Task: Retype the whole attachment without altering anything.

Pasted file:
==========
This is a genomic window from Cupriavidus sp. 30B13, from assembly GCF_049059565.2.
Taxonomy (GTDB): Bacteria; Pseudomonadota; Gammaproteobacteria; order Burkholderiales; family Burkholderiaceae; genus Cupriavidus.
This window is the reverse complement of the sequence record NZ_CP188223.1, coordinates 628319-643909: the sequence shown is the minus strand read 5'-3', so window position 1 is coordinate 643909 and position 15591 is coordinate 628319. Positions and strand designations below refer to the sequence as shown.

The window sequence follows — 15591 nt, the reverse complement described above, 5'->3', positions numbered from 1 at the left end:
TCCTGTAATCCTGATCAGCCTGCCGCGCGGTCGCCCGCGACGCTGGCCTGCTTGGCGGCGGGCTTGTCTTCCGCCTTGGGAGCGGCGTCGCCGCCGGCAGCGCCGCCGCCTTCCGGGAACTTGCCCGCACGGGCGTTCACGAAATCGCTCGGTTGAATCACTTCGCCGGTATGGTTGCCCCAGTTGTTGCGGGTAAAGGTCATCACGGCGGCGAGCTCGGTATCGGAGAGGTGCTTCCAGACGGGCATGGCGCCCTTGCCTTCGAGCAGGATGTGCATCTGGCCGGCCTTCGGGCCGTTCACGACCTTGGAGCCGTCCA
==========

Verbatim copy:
This is a genomic window from Cupriavidus sp. 30B13, from assembly GCF_049059565.2.
Taxonomy (GTDB): Bacteria; Pseudomonadota; Gammaproteobacteria; order Burkholderiales; family Burkholderiaceae; genus Cupriavidus.
This window is the reverse complement of the sequence record NZ_CP188223.1, coordinates 628319-643909: the sequence shown is the minus strand read 5'-3', so window position 1 is coordinate 643909 and position 15591 is coordinate 628319. Positions and strand designations below refer to the sequence as shown.

The window sequence follows — 15591 nt, the reverse complement described above, 5'->3', positions numbered from 1 at the left end:
TCCTGTAATCCTGATCAGCCTGCCGCGCGGTCGCCCGCGACGCTGGCCTGCTTGGCGGCGGGCTTGTCTTCCGCCTTGGGAGCGGCGTCGCCGCCGGCAGCGCCGCCGCCTTCCGGGAACTTGCCCGCACGGGCGTTCACGAAATCGCTCGGTTGAATCACTTCGCCGGTATGGTTGCCCCAGTTGTTGCGGGTAAAGGTCATCACGGCGGCGAGCTCGGTATCGGAGAGGTGCTTCCAGACGGGCATGGCGCCCTTGCCTTCGAGCAGGATGTGCATCTGGCCGGCCTTCGGGCCGTTCACGACCTTGGAGCCGTCCA